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VOICES | Here is Songjiang


10 December 2018 | By Xie Yiqing | Supervised by Sun Shanshan

I

have been in Songjiang, my hometown, for literally 19 years, which is an unbelievable fact for many ones. I should make it clear at the first place that I didn’t mean to do that, for I tried hard in the most important 2 exams in my life so far to get the access to the central Shanghai, but I failed each time and ended up in schools in the vicinity of my home. And Songjiang happened to have a very good high school and a very good university. So my parents are happy, so does my Schnauzer, and so should I. But time after time, I wondered how much the unchangeable air, along with the streets, the people, the No.17 bus passing important spots including my junior high school where I might see my mother through her office window, and the wet wind howling on the avenues behind the canteen that smells of lotus leaf rice, has possibly blocked some novelty outside the books I searched in desperation for long.

Speaking of Songjiang itself, I’ll say it is beautiful. There are no detailed conceptions of how beautiful it is in my mind, though, and the first image jumped out when I wanted to depict it is the graveyard located near the Tian Ma Hills. I hold a theory that once you’ve been to a graveyard of a place, it would outweigh other spectacles however splendid they are. Nevertheless, the graveyard of Songjiang is truly a beautiful place. I still think that there are indeed white horses high above the sky that will come down to the yard someday. With hills of hills surrounding, the tablets of black and white make an impressive scene like a huge eight-diagram circle. The falling leaves of red and gold drift by the roads. Far away, a rectangular small hill is prominent from the sight, with a row of tall trees making it an oasis in a desert of tombstones. That’s the place for rich families in Songjiang——really rich and famous ones——and some legendary celebrities. I’ve been there several times, for some relatives I never met, then for some relatives I know very well. Since my childhood I’ve wondered where I would be, on the oasis or in the desert.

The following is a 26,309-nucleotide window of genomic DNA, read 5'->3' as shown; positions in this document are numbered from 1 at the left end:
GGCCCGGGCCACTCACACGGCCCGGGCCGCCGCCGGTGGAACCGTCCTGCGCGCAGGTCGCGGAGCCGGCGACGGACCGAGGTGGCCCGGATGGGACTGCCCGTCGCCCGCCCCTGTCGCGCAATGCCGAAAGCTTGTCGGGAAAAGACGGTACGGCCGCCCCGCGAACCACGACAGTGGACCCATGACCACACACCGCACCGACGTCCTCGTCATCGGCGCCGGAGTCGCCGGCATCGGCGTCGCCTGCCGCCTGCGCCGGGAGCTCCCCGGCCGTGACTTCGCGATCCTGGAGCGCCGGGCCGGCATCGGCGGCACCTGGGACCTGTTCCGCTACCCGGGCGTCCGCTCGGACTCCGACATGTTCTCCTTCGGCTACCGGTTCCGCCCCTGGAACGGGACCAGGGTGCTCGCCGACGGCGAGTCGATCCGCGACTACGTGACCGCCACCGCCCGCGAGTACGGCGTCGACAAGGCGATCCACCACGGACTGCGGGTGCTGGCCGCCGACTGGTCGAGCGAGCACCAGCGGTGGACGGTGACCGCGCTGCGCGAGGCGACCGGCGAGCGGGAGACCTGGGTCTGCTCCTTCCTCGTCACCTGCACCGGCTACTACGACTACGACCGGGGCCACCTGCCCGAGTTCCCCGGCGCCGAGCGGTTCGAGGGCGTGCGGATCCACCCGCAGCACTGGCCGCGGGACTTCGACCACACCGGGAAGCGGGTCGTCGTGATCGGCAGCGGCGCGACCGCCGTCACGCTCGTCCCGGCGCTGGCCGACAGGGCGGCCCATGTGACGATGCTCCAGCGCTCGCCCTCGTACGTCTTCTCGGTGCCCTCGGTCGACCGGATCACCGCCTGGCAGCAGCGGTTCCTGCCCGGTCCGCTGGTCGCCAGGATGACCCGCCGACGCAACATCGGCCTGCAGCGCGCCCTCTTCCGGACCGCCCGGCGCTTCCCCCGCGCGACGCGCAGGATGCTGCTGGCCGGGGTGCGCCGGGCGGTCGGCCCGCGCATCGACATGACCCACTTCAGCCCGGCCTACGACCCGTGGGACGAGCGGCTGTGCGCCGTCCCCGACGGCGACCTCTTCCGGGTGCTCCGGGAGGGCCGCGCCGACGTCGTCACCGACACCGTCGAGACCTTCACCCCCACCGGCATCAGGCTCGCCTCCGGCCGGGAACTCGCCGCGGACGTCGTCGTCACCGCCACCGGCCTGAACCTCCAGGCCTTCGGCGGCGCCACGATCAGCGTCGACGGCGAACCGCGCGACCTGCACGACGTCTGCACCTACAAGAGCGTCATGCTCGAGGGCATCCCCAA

Other places in Songjiang, to larger or lesser extent, share a similar comprehensive beauty.

It is a suburb area that knows its position clearly, and knows how others look at it ——call a Songjiangnese a “countryman” and he’ll just pay you back a smile——and keeps happily how it grows at a natural pace; a compact area that you don’t have many choices so you might be watching a film on a Friday night with 10 other acquaintances of yours in the same room and then discovered some secret love birds you didn’t know before; an ordinary area that has little to do with the big events, but when something incredible took place or some big names came, which happened quite often actually, you won’t be too surprised either. I talked to Han Han when he was making his second movie in my high school. President Xi paid a visit to a tech company here this month. My cousin told me the news in a mystical manner. Interesting, I said, did you shake hands with him?

Songjiang existed in an ambiguous state of reality and imagination that is coloured by every single dream of a child and every single myth of a later rebel. I should have known it better, but at the same time, I know it too well. “The place of the cloud”, “the city of the deer” and “the root of Shanghai” are all its names, but none is my hometown. Songjiang is the place that absorbs and frees, where the leaves fall, the people leave, the white horses landed and the days grow long.

 

The author, Xie Yiqing, is an undergraduate student of SISU's School of English Studies.

Dr. Sun Shanshan, is an associate professor of English at SISU. Her research fields are contrastive linguistics and text linguistics.

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Press Contact

SISU News Center, Office of Communications and Public Affairs

Tel : +86 (21) 3537 2378

Email : news@shisu.edu.cn

Address :550 Dalian Road (W), Shanghai 200083, China

Further Reading